"You weren't expected to look like an airbrushed supermodel."

Health.com
January 16, 2018

We've all experienced that cringe-worthy moment: You log on to Facebook and come upon a post that features a not-so-flattering photo someone took of you. If your immediate reaction is to untag yourself so no one will see you looking so god-awful, you're not alone.

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But body-positive blogger Megan Jayne Crabbe is making the case that we should all get out of this untagging habit. On Monday, Crabbe posted a before-and-after shot of herself. The first image was a selfie with good lighting shot at a flattering angle, the kind of attractive photo Crabbe would post on her own social pages. The second image, also of Crabbe, was taken from an unflattering angle; it was an example of the type of snap she might find herself tagged in on Facebook.

Let's talk tagged photos. How many times has seeing a picture of yourself that someone else took thrown you down the body hate rabbit hole? I remember a time when seeing 'your friend has tagged you in a new photo' would make my stomach hit the floor. I would drop everything and rush to untag it. The only version of myself I wanted people to see was the carefully selected, highly edited, what I believed to be the most 'flattering' (read: thin) version. I was so convinced THAT was the only version of my reflection worth seeing, and what other people thought of it, was everything. These pictures are both me. On the same day. In the same clothes. Neither one represents me more or less than the other. Neither one is better or worse. But I know that's hard to believe about yourself. I know that when you see a photo of yourself the first thing you do is zoom in on all the parts you believe aren't good enough. That's why we struggle with pictures taken of us while we're just living - we weren't able to minimize those parts in advance. But the next time, before you zoom in, I want you to try something. Zoom out. To the whole picture. I want you to remember what that photo was for. It wasn't for the cover of a magazine. You weren't expected to look like an airbrushed supermodel. It was taken to capture a moment. That's it. How your hair looked or the size of your body doesn't matter. Remember how you felt. Remember that sight, that smell, that feeling, that joy. Remember the living. Zoom out (swipe...) and you'll see that the whole picture tells a much more important story than how you looked. And that every version of you is worthy of being seen. 💜💙💚🌈🌞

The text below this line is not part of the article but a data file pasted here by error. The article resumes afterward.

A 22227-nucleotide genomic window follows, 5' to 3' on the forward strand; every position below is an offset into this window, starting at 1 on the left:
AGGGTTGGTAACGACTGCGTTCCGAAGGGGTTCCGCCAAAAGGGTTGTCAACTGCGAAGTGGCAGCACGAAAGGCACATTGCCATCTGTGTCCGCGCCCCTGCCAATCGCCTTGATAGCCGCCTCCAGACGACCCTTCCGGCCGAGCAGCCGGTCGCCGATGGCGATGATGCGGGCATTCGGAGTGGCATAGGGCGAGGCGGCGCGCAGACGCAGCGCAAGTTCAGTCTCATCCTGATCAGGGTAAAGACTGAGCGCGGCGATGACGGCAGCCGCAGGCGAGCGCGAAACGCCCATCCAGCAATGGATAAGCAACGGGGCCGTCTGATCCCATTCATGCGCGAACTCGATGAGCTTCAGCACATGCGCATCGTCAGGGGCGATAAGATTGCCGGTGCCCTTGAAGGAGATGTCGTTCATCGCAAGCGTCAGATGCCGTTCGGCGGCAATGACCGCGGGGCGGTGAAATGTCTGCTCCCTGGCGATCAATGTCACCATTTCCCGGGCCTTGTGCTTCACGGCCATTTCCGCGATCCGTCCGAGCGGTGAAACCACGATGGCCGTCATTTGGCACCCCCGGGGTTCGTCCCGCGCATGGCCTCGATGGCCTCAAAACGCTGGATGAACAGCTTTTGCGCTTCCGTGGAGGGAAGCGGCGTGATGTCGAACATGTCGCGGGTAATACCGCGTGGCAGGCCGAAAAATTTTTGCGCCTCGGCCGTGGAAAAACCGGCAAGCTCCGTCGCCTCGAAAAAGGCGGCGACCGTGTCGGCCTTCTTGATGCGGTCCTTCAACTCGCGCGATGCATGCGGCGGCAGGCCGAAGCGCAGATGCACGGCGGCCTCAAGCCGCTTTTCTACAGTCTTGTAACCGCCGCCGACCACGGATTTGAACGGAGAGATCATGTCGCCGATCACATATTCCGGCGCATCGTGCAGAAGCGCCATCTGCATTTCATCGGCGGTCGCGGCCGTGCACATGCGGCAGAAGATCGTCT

A post shared by Megan Jayne Crabbe 🐼 (@bodyposipanda) on

"I remember a time when seeing 'your friend has tagged you in a new photo' would make my stomach hit the floor," Crabbe wrote in her post. "I would drop everything and rush to untag it. The only version of myself I wanted people to see was the carefully selected, highly edited, what I believed to be the most 'flattering' (read: thin) version."

Crabbe now realizes that both images are perfectly fine representations of who she is, and that it's more important to value what the picture was supposed to capture, like a celebration with loved ones or a fun vacation.

"I want you to remember what that photo was for," Crabbe wrote. "It wasn't for the cover of a magazine. You weren't expected to look like an airbrushed supermodel. It was taken to capture a moment."

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So next time you see yourself in a post and reflexively go to untag yourself because you're not happy with how you look, keep Crabbe's message in mind. Not only do those photos represent great memories, they demonstrate to others that social media isn't real life—and no one is expected to look picture perfect.

Plus, how many times have you gone back to look at a photo you used to hate and realized you were being too hard on yourself, and that you actually look not half-bad, or even pretty good? Thought so. Make that another reason to resist untagging.